Easton Davy on Charlie Parker

“Charlie ‘Bird’ Parker” could play very fast! His music seemed to flow from his fingers without any effort. A genius, creating improvisations like water. He was one of a kind. People always tell me: Easton, you are painting so fast! In that sense I feel related to Parker.”

“I am not like the great masters that spent months or even years on their work. When I was younger, I felt a bit less than the academic painters because my approach is so different. Even though I went to art school, I like to be around people from the street. During the eighties I hung around with graffiti artists. I liked the way they express themselves. I started to paint faster and faster with traditional art and paint, that’s why I can do live action painting on jazz festivals. The way “Bird” played his music, inspired me as much as his “sound”, his ability to improvise and still hitting the notes right and fast is quite frankly unique and astonishing.”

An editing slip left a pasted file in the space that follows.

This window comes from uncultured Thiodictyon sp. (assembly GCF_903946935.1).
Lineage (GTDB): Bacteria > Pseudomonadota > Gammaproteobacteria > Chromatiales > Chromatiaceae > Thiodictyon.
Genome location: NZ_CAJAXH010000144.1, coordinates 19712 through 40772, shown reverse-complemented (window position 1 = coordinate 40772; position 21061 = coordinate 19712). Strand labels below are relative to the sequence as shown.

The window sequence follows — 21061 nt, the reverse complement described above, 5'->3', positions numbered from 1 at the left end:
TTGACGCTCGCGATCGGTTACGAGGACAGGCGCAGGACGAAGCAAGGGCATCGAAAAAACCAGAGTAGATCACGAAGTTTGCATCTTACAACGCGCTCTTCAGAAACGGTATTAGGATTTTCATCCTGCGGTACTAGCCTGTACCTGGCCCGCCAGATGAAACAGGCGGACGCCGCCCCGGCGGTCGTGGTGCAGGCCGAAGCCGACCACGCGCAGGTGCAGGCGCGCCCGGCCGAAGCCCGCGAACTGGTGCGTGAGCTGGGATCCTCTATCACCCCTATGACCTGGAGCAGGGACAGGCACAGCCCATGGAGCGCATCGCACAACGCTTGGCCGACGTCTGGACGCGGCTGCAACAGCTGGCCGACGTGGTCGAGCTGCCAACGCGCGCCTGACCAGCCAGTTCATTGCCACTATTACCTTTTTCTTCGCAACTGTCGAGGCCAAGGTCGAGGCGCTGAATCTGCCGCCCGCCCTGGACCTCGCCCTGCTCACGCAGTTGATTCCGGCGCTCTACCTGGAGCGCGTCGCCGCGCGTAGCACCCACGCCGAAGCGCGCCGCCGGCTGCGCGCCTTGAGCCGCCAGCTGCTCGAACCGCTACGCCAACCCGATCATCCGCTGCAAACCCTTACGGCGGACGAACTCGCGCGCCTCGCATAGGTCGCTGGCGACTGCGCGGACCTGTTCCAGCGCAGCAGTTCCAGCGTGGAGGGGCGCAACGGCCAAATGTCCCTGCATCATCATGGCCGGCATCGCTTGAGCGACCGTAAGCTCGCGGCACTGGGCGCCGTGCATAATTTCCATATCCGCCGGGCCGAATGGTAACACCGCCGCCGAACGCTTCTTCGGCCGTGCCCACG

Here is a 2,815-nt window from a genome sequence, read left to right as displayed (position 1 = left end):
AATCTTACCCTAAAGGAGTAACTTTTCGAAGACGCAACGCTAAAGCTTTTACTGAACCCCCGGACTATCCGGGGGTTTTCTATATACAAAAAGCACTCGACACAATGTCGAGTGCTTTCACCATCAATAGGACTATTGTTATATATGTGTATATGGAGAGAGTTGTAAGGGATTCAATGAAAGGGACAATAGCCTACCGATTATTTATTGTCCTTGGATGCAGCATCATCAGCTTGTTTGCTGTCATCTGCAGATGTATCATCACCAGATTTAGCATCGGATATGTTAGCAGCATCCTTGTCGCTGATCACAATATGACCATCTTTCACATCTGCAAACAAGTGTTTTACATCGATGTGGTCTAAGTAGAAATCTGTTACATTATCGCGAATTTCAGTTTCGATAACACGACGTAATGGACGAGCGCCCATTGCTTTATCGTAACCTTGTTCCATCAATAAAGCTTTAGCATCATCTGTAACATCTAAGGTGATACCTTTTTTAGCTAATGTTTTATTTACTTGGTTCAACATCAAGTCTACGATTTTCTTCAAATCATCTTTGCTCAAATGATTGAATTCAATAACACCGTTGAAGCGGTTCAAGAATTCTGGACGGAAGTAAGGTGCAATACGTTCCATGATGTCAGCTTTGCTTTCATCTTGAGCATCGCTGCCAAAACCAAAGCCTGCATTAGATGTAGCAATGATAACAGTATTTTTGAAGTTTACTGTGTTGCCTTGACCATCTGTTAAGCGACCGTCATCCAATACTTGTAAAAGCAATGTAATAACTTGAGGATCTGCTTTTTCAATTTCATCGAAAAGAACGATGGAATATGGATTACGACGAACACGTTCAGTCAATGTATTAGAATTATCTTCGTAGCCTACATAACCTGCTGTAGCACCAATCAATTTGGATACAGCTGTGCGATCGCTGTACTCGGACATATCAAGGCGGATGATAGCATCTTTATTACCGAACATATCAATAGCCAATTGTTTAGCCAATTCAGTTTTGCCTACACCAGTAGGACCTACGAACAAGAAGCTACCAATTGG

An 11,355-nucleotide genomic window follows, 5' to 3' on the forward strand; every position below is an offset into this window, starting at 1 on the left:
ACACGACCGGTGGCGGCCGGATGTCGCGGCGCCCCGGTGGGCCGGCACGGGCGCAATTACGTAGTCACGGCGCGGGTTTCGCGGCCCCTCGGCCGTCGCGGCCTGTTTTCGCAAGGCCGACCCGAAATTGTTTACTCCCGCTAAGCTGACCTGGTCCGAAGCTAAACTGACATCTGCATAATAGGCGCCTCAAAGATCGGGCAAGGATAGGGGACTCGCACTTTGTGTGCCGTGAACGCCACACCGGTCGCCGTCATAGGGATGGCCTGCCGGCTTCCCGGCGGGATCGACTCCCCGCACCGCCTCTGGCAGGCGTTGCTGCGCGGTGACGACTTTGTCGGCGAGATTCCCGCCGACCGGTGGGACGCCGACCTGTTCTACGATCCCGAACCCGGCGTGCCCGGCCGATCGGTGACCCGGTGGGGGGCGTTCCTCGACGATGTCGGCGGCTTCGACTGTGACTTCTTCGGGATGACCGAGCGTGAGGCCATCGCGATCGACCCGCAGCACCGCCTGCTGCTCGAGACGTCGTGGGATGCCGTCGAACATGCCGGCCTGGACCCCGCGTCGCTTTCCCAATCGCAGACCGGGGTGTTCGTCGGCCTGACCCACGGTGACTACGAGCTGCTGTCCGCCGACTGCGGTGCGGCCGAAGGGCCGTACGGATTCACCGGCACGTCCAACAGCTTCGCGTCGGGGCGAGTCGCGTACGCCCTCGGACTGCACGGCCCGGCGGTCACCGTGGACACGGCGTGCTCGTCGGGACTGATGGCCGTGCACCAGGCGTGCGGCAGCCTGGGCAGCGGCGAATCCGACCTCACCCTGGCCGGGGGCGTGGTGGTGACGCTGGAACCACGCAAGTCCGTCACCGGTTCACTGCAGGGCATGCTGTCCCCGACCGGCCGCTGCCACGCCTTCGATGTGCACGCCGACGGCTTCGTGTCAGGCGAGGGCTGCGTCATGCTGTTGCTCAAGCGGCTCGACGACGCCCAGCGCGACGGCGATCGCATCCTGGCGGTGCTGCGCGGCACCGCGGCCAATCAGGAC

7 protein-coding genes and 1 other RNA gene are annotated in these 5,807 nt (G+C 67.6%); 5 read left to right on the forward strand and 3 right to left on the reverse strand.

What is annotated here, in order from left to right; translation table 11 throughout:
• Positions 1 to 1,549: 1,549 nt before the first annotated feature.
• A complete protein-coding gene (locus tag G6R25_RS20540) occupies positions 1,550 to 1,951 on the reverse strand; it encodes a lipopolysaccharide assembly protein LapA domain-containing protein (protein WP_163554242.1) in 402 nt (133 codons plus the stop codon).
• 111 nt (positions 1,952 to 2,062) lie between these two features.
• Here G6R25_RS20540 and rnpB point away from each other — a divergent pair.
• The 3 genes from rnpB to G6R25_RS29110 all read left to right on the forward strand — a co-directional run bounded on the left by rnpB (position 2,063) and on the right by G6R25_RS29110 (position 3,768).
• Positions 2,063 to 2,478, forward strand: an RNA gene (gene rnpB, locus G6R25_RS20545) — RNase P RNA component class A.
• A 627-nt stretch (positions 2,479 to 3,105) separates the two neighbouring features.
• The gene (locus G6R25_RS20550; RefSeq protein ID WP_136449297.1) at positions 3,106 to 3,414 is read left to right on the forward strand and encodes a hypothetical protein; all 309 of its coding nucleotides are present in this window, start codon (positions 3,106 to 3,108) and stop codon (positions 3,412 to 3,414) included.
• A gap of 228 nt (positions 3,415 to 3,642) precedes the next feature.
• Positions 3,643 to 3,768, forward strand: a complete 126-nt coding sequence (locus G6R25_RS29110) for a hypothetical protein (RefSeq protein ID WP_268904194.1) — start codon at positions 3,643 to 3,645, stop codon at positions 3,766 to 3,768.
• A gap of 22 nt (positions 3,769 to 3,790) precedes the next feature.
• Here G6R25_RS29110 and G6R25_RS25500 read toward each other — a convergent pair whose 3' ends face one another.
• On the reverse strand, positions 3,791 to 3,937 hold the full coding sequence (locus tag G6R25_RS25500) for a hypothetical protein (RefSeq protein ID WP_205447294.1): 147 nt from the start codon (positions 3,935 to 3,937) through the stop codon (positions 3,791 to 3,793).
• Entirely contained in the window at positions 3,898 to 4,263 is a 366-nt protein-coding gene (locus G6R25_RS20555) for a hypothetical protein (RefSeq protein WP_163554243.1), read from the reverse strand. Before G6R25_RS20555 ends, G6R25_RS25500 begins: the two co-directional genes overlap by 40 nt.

Charlie "Bird" Parker, born on August 29, 1920, and passing away on March 12, 1955, was an influential American jazz saxophonist and composer. He is widely considered one of the most significant and influential musicians in the history of jazz and one of the greatest saxophonists of all time.

Parker played a key role in the development of bebop, a complex, improvisational style of jazz that emerged in the 1940s. Parker's innovative approach to improvisation, his virtuosic saxophone playing, and his groundbreaking compositions had a profound impact on the jazz world. 

He was known for his fast tempos, intricate melodic lines, and advanced harmonic progressions. His recordings, such as "Koko," "Yardbird Suite," and "Confirmation," are considered classics of the bebop era.Tragically, Parker's life was marked by struggles with drug addiction and alcoholism, which ultimately led to his untimely death at the age of 34. Despite his short life, his musical legacy continues to inspire generations of musicians, and his contributions to jazz remain highly regarded to this day.